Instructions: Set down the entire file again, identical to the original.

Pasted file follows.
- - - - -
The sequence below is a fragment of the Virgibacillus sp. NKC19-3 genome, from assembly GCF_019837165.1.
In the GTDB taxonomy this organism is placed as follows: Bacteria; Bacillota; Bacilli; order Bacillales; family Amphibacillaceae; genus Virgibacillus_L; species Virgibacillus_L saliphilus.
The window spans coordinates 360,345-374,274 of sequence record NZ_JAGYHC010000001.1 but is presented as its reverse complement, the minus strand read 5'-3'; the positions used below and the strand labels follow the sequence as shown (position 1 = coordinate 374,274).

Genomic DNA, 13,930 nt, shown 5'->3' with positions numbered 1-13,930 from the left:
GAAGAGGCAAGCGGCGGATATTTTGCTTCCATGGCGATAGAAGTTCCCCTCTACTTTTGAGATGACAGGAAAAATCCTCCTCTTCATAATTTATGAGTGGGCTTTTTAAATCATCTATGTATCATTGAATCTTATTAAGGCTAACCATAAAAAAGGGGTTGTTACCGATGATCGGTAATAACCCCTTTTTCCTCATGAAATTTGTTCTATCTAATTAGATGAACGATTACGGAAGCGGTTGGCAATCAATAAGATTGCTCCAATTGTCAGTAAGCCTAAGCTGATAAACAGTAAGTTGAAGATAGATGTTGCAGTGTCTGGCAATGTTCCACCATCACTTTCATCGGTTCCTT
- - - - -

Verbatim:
The sequence below is a fragment of the Virgibacillus sp. NKC19-3 genome, from assembly GCF_019837165.1.
In the GTDB taxonomy this organism is placed as follows: Bacteria; Bacillota; Bacilli; order Bacillales; family Amphibacillaceae; genus Virgibacillus_L; species Virgibacillus_L saliphilus.
The window spans coordinates 360,345-374,274 of sequence record NZ_JAGYHC010000001.1 but is presented as its reverse complement, the minus strand read 5'-3'; the positions used below and the strand labels follow the sequence as shown (position 1 = coordinate 374,274).

Genomic DNA, 13,930 nt, shown 5'->3' with positions numbered 1-13,930 from the left:
GAAGAGGCAAGCGGCGGATATTTTGCTTCCATGGCGATAGAAGTTCCCCTCTACTTTTGAGATGACAGGAAAAATCCTCCTCTTCATAATTTATGAGTGGGCTTTTTAAATCATCTATGTATCATTGAATCTTATTAAGGCTAACCATAAAAAAGGGGTTGTTACCGATGATCGGTAATAACCCCTTTTTCCTCATGAAATTTGTTCTATCTAATTAGATGAACGATTACGGAAGCGGTTGGCAATCAATAAGATTGCTCCAATTGTCAGTAAGCCTAAGCTGATAAACAGTAAGTTGAAGATAGATGTTGCAGTGTCTGGCAATGTTCCACCATCACTTTCATCGGTTCCTT